National-historical interest can also be traced in the field of theatre. In the period 1800-50 some 80 plays appeared thematizing the national past. Production peaked, again, during years of political crisis: during the reign of Louis Bonaparte (1806-10), the early years of King William I’s reign (1815-18) and the Belgian Secession. Authors most frequently chose scenes from the Dutch Revolt, and included explicit patriotic messages. Bilderdijk honoured the French-imposed monarch Louis Bonaparte in his Floris de Vijfde, on a fondly-remembered medieval count of Holland (1808). Among the most productive playwrights were Adriaan Loosjes, Marten Westerman and Hendrik Willem Warnsinck. Particularly succesful was Cornelis van der Vijver’s Het turfschip van Breda (“The turf barge of Breda”, 1812). Of special interest for Frisian history are the plays by Arent van Halmael. In the late 1840s Hendrik Jan Schimmel became the leading historical playwright. He also wrote several historical novels, and was co-editor of De gids.

    The rise of the historical novel occurred rather late. While Walter Scott had published his first historical novel in 1814, the first Dutch historical novels modelled on Scott appeared in 1829: De schildknaap (“The squire”) by Margaretha Jacoba de Neufville, and Eduard Dalhorst, by Herman van Apeltern (ps. of A.W. Engelen). Previously (1808-16), Adriaan Loosjes had published four didactic novels about the national past, which for a long time were used as a reference point in the discussion about the nature and purposes of the historical novel. The first of the series, Het leven van Maurits Lijnslager (1808), was reprinted several times, and appreciated for its use of “typically Dutch” characters.

    From 1830 onwards, the historical novel gradually gained more ground and eventually outstripped all other historical genres in popularity. Arnout Drost’s Hermingard van de Eikenterpen (“Hermingard of the Oak Knolls”, 1832) was set in late-Roman-imperial times and described the Christian conversion of a young woman from the Batavi tribe; it was one of the last instances of the “Batavian” ancestral myth which had dominated Dutch historical culture since c.1600.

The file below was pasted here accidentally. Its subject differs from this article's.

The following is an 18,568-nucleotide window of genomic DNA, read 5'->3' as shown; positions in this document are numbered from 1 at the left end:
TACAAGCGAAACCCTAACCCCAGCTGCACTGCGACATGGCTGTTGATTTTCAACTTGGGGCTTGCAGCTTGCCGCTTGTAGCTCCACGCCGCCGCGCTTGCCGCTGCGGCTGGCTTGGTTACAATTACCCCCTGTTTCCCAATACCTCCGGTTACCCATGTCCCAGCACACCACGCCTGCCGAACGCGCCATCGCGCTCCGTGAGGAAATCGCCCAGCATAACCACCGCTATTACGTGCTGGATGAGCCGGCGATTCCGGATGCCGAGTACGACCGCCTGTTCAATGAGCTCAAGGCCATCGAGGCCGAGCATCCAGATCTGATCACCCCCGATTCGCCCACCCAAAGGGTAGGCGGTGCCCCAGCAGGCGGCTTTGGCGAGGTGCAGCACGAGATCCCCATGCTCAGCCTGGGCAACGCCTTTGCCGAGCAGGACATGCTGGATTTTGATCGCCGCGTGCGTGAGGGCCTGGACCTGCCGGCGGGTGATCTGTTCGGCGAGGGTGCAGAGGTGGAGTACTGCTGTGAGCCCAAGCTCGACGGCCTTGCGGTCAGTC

The production of historical novels reached a high point in the period 1835-50. The period setting, despite an occasional medieval topic, tends largely to thematize the period of the Reformation and the revolt against Spain (1550-1650) and the 17th-century heyday of naval exploration and colonial expansion. Most of the authors involved have now sunk into obscurity, except for Jacob van Lennep, Jan Frederik Oltmans and Anna Louisa Geertruida Bosboom-Toussaint. Van Lennep was the author of three influential historical novels: De pleegzoon (“The foster son”, 1833), De roos van Dekama (1836) and Ferdinand Huyck (1840). Oltmans is known for Het slot Loevestein (“The castle of Loevestein”, 1834) and De schaapherder (“The shepherd”, 1838). Bosboom-Toussaint, one of the century’s leading women authors, published a great number of historical novels, of which Het huis Lauernesse (“The house of Lauernesse”, 1840) became the most enduringly popular.

    By 1850 the historical novel had passed its first peak in the Netherlands as literary taste turned to Realism and contemporary topics; its flourishing between 1800 and 1850 was until recently largely overlooked by literary historians, as was its revival, at the end of the 19th and beginning of the 20th century, particularly as a juvenile genre: Johan H. Been’s Paddeltje, de scheepsjongen van Michiel de Ruyter (“Paddeltje, the cabin boy of Michiel de Ruyter”, 1908) later echoed in Johan Fabricius’s De scheepsjongens van Bontekoe (“Bontekoe’s cabin boys”, 1924). There can be no doubt that the historical poems, plays and novels of the 19th century were formative, more than any other cultural genre, in canonizing certain episodes in Dutch history, particularly from the period 1550-1650, as key myths in the Dutch national-historical consciousness.

    Word Count: 1100

    Article version
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    © the author and SPIN. Cite as follows (or as adapted to your stylesheet of choice): Jensen, Lotte, 2022. "Literary historicism : Dutch", Encyclopedia of Romantic Nationalism in Europe, ed. Joep Leerssen (electronic version; Amsterdam: Study Platform on Interlocking Nationalisms, https://ernie.uva.nl/), article version, last changed 02-04-2022, consulted 22-02-2024.